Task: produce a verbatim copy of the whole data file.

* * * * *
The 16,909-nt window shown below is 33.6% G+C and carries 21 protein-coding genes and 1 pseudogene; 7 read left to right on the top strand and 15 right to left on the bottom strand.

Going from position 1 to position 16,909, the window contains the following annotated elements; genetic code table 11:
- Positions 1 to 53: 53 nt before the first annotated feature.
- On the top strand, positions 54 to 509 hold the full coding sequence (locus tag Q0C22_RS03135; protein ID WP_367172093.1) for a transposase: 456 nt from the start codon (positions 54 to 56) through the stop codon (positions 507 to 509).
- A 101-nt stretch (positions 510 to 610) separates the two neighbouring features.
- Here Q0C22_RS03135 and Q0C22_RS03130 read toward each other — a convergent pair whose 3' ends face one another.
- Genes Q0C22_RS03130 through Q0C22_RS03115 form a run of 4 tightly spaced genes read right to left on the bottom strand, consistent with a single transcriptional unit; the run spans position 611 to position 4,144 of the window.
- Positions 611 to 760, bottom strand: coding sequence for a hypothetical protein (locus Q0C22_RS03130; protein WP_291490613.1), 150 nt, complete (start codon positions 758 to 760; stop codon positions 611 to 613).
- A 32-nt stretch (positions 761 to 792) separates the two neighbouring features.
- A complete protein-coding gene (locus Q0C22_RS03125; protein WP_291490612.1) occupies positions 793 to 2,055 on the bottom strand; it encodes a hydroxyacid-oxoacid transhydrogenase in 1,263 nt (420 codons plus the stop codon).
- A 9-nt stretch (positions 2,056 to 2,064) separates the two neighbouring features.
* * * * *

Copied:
The 16,909-nt window shown below is 33.6% G+C and carries 21 protein-coding genes and 1 pseudogene; 7 read left to right on the top strand and 15 right to left on the bottom strand.

Going from position 1 to position 16,909, the window contains the following annotated elements; genetic code table 11:
- Positions 1 to 53: 53 nt before the first annotated feature.
- On the top strand, positions 54 to 509 hold the full coding sequence (locus tag Q0C22_RS03135; protein ID WP_367172093.1) for a transposase: 456 nt from the start codon (positions 54 to 56) through the stop codon (positions 507 to 509).
- A 101-nt stretch (positions 510 to 610) separates the two neighbouring features.
- Here Q0C22_RS03135 and Q0C22_RS03130 read toward each other — a convergent pair whose 3' ends face one another.
- Genes Q0C22_RS03130 through Q0C22_RS03115 form a run of 4 tightly spaced genes read right to left on the bottom strand, consistent with a single transcriptional unit; the run spans position 611 to position 4,144 of the window.
- Positions 611 to 760, bottom strand: coding sequence for a hypothetical protein (locus Q0C22_RS03130; protein WP_291490613.1), 150 nt, complete (start codon positions 758 to 760; stop codon positions 611 to 613).
- A 32-nt stretch (positions 761 to 792) separates the two neighbouring features.
- A complete protein-coding gene (locus Q0C22_RS03125; protein WP_291490612.1) occupies positions 793 to 2,055 on the bottom strand; it encodes a hydroxyacid-oxoacid transhydrogenase in 1,263 nt (420 codons plus the stop codon).
- A 9-nt stretch (positions 2,056 to 2,064) separates the two neighbouring features.